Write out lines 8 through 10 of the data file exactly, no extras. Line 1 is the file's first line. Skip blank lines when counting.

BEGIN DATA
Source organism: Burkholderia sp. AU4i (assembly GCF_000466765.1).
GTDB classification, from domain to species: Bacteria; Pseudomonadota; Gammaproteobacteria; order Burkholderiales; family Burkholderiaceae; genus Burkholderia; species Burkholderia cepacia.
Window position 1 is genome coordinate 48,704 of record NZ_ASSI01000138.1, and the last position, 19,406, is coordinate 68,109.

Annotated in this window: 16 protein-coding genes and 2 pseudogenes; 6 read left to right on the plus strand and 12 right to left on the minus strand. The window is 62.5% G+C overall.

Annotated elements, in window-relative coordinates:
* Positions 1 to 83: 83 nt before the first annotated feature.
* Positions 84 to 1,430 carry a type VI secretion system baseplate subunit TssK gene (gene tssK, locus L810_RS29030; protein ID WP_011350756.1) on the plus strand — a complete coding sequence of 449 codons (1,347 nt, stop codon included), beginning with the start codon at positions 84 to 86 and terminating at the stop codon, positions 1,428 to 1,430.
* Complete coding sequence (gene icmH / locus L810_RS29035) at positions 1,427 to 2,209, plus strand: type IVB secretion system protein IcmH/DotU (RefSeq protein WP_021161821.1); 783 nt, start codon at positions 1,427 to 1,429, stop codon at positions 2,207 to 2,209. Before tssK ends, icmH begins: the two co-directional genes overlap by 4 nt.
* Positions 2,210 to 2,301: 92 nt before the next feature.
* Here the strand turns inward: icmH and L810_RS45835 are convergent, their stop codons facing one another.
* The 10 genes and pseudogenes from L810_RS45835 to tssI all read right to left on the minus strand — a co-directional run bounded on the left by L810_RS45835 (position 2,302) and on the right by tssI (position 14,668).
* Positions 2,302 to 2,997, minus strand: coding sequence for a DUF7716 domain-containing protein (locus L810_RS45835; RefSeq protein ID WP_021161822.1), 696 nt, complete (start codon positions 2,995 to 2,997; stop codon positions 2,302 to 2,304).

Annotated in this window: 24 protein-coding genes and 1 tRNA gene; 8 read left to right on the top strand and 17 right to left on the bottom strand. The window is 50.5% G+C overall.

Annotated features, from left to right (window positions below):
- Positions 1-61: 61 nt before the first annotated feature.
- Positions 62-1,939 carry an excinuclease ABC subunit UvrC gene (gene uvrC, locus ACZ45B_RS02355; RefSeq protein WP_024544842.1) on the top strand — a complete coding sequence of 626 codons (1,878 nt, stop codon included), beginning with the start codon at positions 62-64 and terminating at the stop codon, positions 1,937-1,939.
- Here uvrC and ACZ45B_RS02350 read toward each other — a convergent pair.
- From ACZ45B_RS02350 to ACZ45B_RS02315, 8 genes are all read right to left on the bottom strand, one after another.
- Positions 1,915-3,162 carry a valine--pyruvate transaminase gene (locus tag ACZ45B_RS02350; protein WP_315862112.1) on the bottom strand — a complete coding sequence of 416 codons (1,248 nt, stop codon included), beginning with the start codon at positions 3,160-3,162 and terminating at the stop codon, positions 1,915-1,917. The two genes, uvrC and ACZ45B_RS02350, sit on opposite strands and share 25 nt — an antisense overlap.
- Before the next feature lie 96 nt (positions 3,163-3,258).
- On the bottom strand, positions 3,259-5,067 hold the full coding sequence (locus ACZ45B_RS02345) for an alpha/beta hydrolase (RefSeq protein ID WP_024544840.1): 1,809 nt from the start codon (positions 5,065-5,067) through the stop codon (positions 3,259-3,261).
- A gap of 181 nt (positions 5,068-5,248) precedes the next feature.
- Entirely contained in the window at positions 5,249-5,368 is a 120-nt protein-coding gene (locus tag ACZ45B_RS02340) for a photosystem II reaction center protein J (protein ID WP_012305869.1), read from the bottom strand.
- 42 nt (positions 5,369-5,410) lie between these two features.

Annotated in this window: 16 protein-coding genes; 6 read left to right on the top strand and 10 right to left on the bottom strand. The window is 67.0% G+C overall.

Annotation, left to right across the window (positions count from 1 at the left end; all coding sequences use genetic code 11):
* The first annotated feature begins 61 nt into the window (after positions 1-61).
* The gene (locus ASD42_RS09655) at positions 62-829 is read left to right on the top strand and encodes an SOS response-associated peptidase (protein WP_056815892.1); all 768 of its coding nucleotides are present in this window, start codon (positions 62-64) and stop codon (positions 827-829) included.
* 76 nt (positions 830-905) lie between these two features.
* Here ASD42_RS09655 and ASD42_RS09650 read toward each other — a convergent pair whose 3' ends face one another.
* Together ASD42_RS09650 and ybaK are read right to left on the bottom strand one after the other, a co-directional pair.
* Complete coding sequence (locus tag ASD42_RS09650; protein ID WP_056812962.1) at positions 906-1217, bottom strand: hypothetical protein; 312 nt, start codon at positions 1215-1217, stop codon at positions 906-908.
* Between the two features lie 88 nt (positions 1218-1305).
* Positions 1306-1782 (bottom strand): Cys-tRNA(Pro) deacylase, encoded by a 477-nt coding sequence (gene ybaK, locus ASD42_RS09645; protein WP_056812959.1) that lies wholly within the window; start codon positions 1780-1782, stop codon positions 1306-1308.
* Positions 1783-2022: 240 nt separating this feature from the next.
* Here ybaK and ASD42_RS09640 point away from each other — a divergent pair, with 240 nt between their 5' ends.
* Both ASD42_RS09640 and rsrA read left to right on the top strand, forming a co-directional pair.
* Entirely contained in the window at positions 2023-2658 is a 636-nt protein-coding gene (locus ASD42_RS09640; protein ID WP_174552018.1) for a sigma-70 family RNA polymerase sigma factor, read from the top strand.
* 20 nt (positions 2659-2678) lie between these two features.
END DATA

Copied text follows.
* Complete coding sequence (gene icmH / locus L810_RS29035) at positions 1,427 to 2,209, plus strand: type IVB secretion system protein IcmH/DotU (RefSeq protein WP_021161821.1); 783 nt, start codon at positions 1,427 to 1,429, stop codon at positions 2,207 to 2,209. Before tssK ends, icmH begins: the two co-directional genes overlap by 4 nt.
* Positions 2,210 to 2,301: 92 nt before the next feature.
* Here the strand turns inward: icmH and L810_RS45835 are convergent, their stop codons facing one another.